I added a couple adjustments to my Bullet Journal process since my last post on the subject. Here are a couple quick tricks that I think work for both the minimalist version and the artsy / time-consuming arrangements.
Track the workplace “fires” that you put out
Office workers know the pain of watching your organized, planned-out schedule burst into flames as managers or circumstances bring you all sorts of “fires” to put out. Urgent tasks demand attention. Surprise emails reprioritize your day. The boss comes in and says “Drop what you’re doing, I need you on This now.”
Bullet Journal is about tracking what you’ve done as well as organizing your future effort, so from the beginning I’ve written down the unplanned or unexpected tasks I accomplish. But I decided to capture these random “opportunities” with a symbol all their own: a little flame on the task. Not only does that identify the task as HOT but it also shows that I didn’t plan for this… which might explain why other tasks get migrated to the next day (yet again).
Even more rewarding? When that surprise tasker is completed, I can draw a squiggle on the fire to show it has been put out properly. We joke about putting out fires all day—why not incorporate that into my BuJo?
Yep. I still hate the term “BuJo.”
Color code or number your top priority tasks
When I first started my journal, I picked up a set of five ultra fine point gel pens with different color ink: black, blue, purple, red, and green. I thought I’d use them more often, but I prefer colored pencils for anything artsy. So I’ve had these things sitting in a pen case doing nothing.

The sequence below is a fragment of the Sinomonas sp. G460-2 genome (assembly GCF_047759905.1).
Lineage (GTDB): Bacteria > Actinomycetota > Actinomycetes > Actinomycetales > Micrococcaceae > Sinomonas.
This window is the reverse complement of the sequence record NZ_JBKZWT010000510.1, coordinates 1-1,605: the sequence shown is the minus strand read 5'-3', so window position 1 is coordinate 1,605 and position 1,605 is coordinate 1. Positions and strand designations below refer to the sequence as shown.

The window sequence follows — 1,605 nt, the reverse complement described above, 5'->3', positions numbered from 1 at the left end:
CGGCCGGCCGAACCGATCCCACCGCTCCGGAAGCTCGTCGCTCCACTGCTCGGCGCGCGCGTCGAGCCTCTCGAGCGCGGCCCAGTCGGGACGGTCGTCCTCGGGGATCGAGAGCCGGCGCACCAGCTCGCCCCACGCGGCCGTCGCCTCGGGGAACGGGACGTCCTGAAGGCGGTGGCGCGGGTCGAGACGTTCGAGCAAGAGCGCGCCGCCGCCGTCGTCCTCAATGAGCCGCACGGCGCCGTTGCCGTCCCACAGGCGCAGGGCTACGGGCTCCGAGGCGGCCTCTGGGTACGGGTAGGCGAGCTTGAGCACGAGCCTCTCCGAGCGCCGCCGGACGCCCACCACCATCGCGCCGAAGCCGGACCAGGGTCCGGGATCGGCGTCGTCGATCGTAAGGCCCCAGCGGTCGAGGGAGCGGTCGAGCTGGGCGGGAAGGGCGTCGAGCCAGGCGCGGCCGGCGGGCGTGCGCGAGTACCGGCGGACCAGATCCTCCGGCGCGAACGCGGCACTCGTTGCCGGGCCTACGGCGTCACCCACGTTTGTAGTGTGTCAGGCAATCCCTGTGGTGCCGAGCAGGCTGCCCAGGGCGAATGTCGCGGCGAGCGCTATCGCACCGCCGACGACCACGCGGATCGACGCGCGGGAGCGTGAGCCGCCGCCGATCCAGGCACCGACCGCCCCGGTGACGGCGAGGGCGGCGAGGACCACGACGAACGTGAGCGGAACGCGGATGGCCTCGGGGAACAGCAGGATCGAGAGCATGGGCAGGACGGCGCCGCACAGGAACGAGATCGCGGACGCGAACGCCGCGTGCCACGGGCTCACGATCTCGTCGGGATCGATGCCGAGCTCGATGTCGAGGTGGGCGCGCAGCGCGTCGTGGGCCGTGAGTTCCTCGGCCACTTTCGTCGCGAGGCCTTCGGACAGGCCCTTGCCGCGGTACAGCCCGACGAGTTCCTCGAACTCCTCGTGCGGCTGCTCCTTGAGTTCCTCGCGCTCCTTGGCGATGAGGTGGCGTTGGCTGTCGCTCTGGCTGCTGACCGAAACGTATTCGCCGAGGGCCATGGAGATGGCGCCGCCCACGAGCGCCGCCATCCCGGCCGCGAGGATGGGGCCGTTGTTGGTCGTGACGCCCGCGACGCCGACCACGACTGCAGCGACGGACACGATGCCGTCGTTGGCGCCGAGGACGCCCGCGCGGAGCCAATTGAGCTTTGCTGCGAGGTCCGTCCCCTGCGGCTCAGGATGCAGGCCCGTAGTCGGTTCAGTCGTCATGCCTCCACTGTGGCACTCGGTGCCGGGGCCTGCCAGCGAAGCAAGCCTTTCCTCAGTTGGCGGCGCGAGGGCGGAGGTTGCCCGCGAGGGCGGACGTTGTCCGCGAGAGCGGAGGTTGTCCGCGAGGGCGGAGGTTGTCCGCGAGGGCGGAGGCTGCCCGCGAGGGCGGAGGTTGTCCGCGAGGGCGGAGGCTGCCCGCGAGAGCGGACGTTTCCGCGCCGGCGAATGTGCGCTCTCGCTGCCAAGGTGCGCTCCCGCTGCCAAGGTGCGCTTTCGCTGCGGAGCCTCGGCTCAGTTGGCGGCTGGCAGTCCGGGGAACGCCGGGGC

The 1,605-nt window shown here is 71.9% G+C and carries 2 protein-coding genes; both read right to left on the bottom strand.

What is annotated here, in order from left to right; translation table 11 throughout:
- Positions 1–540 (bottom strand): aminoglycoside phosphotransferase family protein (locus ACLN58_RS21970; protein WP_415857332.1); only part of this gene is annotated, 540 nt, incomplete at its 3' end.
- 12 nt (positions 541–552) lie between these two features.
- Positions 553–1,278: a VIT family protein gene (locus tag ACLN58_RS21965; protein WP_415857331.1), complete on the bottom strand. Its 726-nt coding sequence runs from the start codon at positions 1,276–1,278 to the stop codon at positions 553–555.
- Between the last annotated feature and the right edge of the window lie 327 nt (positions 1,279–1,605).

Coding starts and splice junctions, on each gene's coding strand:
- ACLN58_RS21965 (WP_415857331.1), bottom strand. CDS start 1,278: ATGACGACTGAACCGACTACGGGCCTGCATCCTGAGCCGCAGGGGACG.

The other day, I think a motivational video or article suggested organizing or identifying certain tasks as the priorities for a given day, and hitting those first. I could use numbers, of course… but why not the pens? Now I look over my to-do list for the day and underline four tasks in priority order—red, purple, blue, green—as my primary focus items. It’s an added satisfaction to check those off as done.
Today, I knocked out everything on my high-priority list before my lunch break. Now I can get to some of the other tasks in the afternoon, with the satisfaction that the big items are out of the way.
On a side note, when I reviewed February’s journal entries, I found a lot of references to using the limited time we’re given wisely. As I considered how to lay out March’s monthly calendar and tracker, I decided to incorporate that message into my spread as a constant reminder this month. I found a few sweet quotes that spur me on to do the most with each day:
And naturally, as a Whovian, I had to incorporate the Doctor and some items related to his adventures. Here’s my timey-wimey March page:
Some of the applicable motivational quotes that have come my way include:
- The billionaire and the beggar each are given the same 24 hours in a day.
- You will never “find” time for anything. If you want time, you must make it.
- We hold other people to guarantees and promises, like “30-day satisfaction or your money back.” Why don’t we hold ourselves to that standard? You owe you, you owe it to yourself to set such a standard.
- It’s not a last minute “fire” task if it’s a “waited until the last minute” task. That’s just poor planning or poor execution. (That’s my own, in light of the fire symbol idea.)